Report on 2017 closing sessions

To my constituents,

As I was sworn in at the very end of the legislative session, I missed 99% of the legislation activity. There were still a few critical issues remaining.

As promised, I am sharing how I voted and why.

The biennial budget passed.  It had some good things in it but I voted against it.  Many cuts to Health and Human Services caused a double loss from Federal matching Funds.  While it included some funding for Developmental Disability Services, the final conference agreement underfunds services by $36 million.  The waitlist for services will grow by hundreds.  The budget also removes authorization for the Fiscal Committee (that makes decisions between budgets) to approve any increase in funding for the waitlist!  It includes a new Medicaid work requirement that if a federal waiver is not approved, the entire NH Medicaid expansion program in NH  is eliminated, taking away medical insurance for thousands and increasing uncompensated care costs for our hospitals (and the rest of us).  In Elderly Services the congregate housing and foster grandparent programs are suspended. All providers were given a pay raise.  In Mental Health services, the rate increase for workers in the Governor’s proposed budget was eliminated.

While our business and corporations are critically impacted by a lack of qualified and technically trained workers, the University System is flat funded. We already have the highest tuition in the country.  The Granite Workforce Program, developed in the House with bipartisan support to address the workforce training issues, was eliminated in the final agreement.  It was to be completely funded by federal TANF money!

In spite of unacceptable staffing shortages in our probate and district court system, these issues were not addressed.  Funding was reduced by $600,000 from civil legal services and for legal aid for the North Country and Claremont.  Retired State Employees under age 68 will see health care costs increase in spite of prior agreements.  Our state employees receive no pay raises.

Yet the budget reduces taxes on businesses.  Actually, 80% of them are paid by 100 out of state companies that are only in our state as a market.  70% of our small businesses already do not pay these taxes.  These reduction rates provide minimal savings to the businesses, but in the aggregate mean a loss of many millions to the state.  The same is true of the Electricity tax cuts.  That will mean about a $3.00 each savings for consumers, but the aggregate will cost the state millions.  These are cuts the businesses have not asked for – they want us to deal with the lack of qualified work force, affordable housing, and the opioid crisis!  This budget does not go far enough in these areas to make a significant difference.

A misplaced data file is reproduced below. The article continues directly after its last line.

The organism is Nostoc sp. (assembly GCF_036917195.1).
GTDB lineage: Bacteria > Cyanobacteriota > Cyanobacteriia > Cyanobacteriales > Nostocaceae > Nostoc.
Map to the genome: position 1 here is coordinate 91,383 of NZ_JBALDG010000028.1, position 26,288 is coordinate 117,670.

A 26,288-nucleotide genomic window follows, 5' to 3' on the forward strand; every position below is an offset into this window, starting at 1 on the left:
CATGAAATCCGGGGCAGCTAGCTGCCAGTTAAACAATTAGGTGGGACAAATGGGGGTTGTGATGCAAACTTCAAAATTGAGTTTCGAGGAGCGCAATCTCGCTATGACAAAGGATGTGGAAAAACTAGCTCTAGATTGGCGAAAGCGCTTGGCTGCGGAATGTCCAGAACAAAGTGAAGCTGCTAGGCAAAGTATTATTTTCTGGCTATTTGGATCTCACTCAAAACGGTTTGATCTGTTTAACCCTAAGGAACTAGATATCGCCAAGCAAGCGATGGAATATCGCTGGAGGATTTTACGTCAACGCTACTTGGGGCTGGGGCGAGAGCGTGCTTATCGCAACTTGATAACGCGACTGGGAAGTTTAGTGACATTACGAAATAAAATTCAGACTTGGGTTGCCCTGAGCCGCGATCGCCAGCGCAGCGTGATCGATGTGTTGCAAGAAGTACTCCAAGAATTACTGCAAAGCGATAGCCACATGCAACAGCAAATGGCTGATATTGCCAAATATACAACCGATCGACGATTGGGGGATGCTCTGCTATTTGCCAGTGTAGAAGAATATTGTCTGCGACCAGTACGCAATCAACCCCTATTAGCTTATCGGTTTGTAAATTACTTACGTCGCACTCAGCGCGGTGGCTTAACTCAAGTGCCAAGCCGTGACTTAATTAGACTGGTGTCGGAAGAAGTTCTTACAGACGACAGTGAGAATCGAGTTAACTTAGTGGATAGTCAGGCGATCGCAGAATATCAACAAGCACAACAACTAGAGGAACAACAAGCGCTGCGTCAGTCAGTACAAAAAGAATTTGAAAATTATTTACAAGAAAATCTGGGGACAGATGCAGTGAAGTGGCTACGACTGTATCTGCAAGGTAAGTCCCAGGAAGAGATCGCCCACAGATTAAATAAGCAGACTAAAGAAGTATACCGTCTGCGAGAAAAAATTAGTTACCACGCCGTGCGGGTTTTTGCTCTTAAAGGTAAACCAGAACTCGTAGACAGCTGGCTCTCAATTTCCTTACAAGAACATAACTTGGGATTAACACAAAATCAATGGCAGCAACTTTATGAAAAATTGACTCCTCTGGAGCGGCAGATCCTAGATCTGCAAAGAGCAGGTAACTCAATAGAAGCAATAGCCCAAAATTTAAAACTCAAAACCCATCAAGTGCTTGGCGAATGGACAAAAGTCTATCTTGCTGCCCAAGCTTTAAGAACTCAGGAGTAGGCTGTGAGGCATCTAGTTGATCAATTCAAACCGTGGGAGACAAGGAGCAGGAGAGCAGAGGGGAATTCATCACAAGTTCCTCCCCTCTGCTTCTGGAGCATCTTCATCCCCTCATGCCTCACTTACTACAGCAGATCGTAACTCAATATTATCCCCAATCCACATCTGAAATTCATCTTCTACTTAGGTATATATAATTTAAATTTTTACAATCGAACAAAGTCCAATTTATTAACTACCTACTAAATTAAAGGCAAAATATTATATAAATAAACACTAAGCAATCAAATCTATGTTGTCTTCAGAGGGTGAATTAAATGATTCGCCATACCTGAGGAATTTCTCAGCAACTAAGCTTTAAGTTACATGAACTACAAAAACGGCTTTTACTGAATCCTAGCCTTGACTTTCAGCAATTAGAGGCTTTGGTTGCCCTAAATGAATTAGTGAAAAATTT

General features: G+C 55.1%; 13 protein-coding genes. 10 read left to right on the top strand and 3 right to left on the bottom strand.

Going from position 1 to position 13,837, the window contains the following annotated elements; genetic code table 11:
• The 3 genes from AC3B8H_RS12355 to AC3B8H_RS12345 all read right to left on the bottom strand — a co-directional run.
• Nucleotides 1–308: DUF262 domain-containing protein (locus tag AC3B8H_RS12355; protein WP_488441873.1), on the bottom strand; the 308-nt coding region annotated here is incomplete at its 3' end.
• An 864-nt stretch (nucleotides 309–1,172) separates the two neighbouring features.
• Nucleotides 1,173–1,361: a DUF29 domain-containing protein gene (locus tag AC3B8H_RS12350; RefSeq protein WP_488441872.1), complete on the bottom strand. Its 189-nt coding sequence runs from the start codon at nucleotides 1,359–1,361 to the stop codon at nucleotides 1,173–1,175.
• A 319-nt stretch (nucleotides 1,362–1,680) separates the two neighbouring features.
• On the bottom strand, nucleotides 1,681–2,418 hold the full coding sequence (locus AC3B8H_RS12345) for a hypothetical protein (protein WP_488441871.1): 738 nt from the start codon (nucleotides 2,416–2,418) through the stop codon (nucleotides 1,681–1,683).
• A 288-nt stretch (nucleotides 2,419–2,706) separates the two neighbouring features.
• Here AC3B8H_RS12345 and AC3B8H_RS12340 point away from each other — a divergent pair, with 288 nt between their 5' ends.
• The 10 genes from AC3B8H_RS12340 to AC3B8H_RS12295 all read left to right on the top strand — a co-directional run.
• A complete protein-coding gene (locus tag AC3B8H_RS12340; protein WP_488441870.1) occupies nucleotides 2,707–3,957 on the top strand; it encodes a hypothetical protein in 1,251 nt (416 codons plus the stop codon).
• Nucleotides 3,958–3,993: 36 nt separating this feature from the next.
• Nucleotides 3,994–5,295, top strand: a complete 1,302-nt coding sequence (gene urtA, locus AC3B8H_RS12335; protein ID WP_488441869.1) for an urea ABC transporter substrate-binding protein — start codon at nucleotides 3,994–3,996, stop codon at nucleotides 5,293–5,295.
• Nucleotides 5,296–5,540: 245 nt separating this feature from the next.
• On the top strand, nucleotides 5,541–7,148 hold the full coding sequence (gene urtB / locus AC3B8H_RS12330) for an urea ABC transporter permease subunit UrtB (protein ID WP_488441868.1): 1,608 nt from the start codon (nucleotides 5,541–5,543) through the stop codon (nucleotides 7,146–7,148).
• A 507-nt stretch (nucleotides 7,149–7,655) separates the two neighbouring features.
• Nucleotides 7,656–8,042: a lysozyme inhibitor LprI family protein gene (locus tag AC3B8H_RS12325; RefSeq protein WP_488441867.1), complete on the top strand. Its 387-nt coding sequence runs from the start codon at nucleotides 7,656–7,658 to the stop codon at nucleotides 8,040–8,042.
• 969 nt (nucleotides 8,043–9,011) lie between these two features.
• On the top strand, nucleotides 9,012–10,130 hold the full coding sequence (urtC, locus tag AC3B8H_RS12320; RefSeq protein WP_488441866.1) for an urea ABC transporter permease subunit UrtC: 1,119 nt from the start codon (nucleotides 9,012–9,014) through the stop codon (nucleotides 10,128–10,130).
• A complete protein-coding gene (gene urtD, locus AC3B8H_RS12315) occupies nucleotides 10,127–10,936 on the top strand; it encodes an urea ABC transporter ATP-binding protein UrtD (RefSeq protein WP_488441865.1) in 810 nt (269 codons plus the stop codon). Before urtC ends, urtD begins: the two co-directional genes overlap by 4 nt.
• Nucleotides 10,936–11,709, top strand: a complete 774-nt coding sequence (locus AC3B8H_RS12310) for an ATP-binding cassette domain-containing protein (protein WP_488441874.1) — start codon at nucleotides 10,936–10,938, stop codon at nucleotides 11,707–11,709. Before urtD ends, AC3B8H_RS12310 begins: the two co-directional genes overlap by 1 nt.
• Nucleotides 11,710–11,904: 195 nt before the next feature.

Cuts from the last cycle already will cost us $20 million this year.  With the above cuts in this budget, the cost will grow exponentially until the loss of revenue reaches $128 million in 2022.  Altogether it balloons to $208 million.  These funds could  be addressing the critical problems we face.  We would have to grow by a totally unrealistic 10% a year to maintain this budget’s commitment to tax cuts.

Full day kindergarten funding was tied to a poison pill – Keno gambling.   70% of our school districts are already providing full day kindergarten through property taxes, including Wolfeboro.  However, I am keenly aware of the importance of early education when the brain is developing at a dramatic rate.  While I hate the idea of “marrying” Keno to Kindergarten, I feel involving state funding rather than the downshifting to property taxes and providing for all children to have full day programs is a first step.  I voted for the bill.

HB620 forbade school districts to exceed “minimum requirements” of federal law in services for our disabled children if they included any unreimbursed expenditures or “administration burdens”.  It took away local control and would not allow decisions to be made on what is best for the child and/or long term investment for future social benefits. It thankfully was not accepted in the Senate.  Had it come to the House, we were prepared to fight it.

If you have any questions please contact me by phone: 569-2512 or e-mail me at:

I thank you for giving me the opportunity to serve you.  I look forward to next year when we will have the opportunity to discuss issues together as they arise so I can then better address your interests and concerns.

Edie DesMarais

Wolfeboro Representative